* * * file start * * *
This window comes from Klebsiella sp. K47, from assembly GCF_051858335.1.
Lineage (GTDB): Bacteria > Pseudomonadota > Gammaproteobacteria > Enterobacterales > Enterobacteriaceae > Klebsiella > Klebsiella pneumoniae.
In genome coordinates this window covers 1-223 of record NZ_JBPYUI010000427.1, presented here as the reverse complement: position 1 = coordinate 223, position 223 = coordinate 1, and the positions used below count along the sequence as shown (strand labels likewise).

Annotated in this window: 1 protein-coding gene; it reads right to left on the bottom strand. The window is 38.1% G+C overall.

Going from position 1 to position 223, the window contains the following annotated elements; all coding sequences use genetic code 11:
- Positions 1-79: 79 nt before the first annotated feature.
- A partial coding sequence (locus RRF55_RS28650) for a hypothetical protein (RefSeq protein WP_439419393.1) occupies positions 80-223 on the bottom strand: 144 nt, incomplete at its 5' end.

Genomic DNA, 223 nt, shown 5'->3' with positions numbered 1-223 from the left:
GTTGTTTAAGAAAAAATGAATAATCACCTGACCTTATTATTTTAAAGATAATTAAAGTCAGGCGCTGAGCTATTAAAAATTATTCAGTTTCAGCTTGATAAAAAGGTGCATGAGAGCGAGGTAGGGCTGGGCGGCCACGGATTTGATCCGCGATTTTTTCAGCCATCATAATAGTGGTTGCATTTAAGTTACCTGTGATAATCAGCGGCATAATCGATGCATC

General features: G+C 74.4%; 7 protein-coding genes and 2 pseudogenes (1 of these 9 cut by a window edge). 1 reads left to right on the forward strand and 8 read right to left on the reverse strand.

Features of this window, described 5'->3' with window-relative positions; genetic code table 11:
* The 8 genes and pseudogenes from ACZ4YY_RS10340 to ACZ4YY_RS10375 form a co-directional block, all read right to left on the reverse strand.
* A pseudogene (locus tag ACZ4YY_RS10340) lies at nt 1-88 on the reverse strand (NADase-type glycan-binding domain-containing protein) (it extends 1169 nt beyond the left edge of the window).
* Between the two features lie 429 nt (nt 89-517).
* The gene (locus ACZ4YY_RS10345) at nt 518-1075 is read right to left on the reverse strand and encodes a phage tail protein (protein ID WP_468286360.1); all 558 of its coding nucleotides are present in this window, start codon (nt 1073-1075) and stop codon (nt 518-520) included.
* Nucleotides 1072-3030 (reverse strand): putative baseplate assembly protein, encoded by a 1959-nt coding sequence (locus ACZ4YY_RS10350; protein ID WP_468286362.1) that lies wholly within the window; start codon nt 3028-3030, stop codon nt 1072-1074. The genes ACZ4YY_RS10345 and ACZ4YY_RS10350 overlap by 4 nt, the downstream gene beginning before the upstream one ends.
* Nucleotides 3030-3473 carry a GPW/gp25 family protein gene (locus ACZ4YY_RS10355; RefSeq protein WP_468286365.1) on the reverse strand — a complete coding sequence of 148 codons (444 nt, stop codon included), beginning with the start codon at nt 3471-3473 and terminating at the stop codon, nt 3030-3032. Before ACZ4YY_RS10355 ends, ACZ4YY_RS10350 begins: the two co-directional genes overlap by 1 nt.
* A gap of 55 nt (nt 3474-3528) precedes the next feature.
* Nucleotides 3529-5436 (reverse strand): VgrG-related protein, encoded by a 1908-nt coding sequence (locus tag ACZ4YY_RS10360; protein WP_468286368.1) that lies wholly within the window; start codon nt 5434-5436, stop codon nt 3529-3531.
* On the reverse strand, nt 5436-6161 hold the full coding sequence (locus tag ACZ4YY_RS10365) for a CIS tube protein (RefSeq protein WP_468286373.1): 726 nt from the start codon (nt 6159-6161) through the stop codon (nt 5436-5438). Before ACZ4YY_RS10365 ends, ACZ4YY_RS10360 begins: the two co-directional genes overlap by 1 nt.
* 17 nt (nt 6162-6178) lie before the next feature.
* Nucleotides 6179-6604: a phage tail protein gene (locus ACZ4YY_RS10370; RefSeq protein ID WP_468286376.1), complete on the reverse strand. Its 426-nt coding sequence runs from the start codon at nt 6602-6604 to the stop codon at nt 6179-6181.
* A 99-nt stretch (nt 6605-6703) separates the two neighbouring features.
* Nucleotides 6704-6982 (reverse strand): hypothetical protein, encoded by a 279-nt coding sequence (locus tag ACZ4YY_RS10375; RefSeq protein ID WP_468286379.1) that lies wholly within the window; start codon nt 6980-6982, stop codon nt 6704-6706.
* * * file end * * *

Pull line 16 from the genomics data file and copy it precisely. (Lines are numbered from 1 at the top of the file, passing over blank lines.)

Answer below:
* Nucleotides 1072-3030 (reverse strand): putative baseplate assembly protein, encoded by a 1959-nt coding sequence (locus ACZ4YY_RS10350; protein ID WP_468286362.1) that lies wholly within the window; start codon nt 3028-3030, stop codon nt 1072-1074. The genes ACZ4YY_RS10345 and ACZ4YY_RS10350 overlap by 4 nt, the downstream gene beginning before the upstream one ends.